New faculty members can get a solid start with support programs

Melanie Spero had just started her academic career as an assistant professor of biology at the University of Oregon when she enrolled in a program called the UO New Faculty Success Program.

“I admit I wasn’t sure what I was signing up for,” she said. “But it was incredibly valuable. The things I learned there are things I still use regularly.”

The eight-month program covered a range of topics designed to help new faculty members get off on the right foot, including navigating the quarter system, time management, managing work-life balance, and building healthy relationships with their work, students and colleagues. It’s part of a suite of programs offered by the Office of the Provost intended to support faculty members across the span of their careers.

“I found it had practical and lasting changes in how I conduct my job day-to-day,” Spero said. “I’m really glad I joined the new faculty success program.”

The faculty and leadership development programs are led by Sierra Dawson, associate vice provost for faculty and leadership development.

“In the Office of the Provost, we believe that the health and wellness of the faculty is our job, to think about what faculty need as human beings, as part of the community, as leaders, as mentors,” Dawson said.

The programs are tailored to support faculty members at key moments of their careers.

For new faculty members, whether they are fresh out of graduate school or hired on at the UO from another university, “they’ve made a big transition, so they need support, mentorship, connection, community,” Dawson said. Midcareer, recently tenured faculty members and recently promoted career faculty members who are taking a breath and pondering what their next chapter looks like also need that support. And faculty members who have assumed leadership roles need to hone a new set of skills, she said.

“We came to realize people especially need support in moments of transition,” Dawson said.

The provost’s office has been providing faculty support in various forms for some time, but the range of offerings has grown in recent years. For instance, Dawson has introduced programs focused on mentorship and helping recently promoted midcareer faculty members.

“Those two groups are groups that we haven’t really provided much support for in the past,” Dawson said.

In addition to the programs described above, the Teaching Engagement Program and UO Online provide a robust suite of workshops for faculty across the year, from the Science Teaching Journal Club to Universal Design for Learning and more. They also offer the Summer Teaching Institute every summer.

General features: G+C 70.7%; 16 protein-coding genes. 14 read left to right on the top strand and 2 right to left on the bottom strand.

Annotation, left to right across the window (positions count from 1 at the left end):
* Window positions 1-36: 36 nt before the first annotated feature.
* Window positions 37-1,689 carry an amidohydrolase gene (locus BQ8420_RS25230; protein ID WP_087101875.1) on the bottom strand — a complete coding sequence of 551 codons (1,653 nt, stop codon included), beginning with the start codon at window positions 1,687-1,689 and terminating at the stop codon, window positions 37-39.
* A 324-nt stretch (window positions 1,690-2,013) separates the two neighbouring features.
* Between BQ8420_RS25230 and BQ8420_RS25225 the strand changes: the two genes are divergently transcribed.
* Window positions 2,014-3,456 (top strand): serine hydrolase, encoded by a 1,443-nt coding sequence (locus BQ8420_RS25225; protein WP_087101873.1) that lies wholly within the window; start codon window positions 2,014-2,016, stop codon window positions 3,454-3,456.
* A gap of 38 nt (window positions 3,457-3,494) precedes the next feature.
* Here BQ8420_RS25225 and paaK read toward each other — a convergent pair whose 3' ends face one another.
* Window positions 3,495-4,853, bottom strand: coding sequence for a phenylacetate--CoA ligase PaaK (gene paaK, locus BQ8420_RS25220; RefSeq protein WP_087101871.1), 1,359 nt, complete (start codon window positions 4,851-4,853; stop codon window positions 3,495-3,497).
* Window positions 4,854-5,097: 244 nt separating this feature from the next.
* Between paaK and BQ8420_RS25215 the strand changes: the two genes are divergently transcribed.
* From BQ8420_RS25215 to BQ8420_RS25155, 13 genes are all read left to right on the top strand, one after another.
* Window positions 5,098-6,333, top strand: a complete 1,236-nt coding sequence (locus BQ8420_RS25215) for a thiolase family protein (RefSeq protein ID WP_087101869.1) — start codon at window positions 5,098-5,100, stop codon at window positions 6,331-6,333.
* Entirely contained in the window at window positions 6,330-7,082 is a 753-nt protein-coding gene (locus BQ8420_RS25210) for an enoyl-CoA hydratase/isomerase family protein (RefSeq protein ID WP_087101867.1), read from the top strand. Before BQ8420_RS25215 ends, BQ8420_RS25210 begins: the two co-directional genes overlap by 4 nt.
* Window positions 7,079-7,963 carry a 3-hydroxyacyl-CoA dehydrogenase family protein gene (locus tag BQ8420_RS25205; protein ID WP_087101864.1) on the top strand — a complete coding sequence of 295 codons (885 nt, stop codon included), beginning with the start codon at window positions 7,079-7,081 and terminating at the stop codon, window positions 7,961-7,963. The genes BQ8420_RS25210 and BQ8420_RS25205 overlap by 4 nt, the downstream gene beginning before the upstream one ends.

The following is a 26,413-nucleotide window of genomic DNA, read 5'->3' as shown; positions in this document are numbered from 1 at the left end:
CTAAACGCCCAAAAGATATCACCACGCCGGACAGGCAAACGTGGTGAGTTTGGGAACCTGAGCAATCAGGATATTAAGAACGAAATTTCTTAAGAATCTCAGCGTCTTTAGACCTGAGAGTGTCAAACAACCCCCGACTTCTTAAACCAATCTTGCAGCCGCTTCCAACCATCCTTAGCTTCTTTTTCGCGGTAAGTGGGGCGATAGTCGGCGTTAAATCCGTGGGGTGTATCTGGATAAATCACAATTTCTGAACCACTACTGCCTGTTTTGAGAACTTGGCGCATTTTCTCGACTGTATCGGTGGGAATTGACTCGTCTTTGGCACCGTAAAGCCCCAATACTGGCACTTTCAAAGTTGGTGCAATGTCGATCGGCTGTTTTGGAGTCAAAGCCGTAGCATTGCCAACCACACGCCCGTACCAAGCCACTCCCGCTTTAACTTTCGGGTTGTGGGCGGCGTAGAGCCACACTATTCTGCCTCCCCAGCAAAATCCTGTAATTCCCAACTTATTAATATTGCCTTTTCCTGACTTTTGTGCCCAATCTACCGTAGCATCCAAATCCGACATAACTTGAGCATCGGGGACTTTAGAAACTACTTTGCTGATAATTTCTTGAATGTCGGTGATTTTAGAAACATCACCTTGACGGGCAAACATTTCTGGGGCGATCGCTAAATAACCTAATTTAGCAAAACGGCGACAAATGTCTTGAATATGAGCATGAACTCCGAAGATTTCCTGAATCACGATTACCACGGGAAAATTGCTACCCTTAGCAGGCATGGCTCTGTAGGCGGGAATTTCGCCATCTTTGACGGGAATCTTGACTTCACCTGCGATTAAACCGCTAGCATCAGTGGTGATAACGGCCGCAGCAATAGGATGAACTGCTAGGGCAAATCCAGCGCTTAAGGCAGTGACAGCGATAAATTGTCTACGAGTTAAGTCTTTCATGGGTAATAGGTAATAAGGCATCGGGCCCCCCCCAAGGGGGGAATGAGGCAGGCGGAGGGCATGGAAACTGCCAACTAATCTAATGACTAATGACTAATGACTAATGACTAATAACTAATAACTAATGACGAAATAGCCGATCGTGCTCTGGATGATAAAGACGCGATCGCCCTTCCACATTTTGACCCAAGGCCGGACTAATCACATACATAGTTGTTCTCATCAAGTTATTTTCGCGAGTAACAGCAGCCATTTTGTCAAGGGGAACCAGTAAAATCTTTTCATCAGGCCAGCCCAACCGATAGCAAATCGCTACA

Spero, a Connecticut native, got her bachelor’s degree in biotechnology from Rutgers University and her doctorate at the University of Wisconsin-Madison. She studied pathogen physiology as a postdoctoral fellow at the California Institute of Technology before joining the UO in 2021 and establishing the Spero Lab.

During her job search, she said the UO stood out for an academic culture that was “super collaborative” and also student-centered, “which I love.”

“The faculty seemed to care about the success of graduate students,” she said. “They had programs and checkpoints in place to make sure students are on track.”

Spero will start teaching for the first time spring term, and she’s looking forward to it. But she knows, from lessons learned in the new faculty success program, she’ll need to avoid pitfalls that await new professors as they begin teaching.

One of the other things she appreciated about the faculty support programs is the emphasis on community. The programs always include a chance for faculty members to socialize, and Spero said that was important, especially when she came to campus in 2021 and the pandemic had kept many people working remotely.

What she found most valuable were lessons on managing her time and setting goals.

“I have all my hours accounted for,” she said, “and I’m still engaged at a higher level of goal-setting. I’m making sure I’m allocating my time in a way that reflects how I will be evaluated for tenure.”

By Tim Christie, Office of the Provost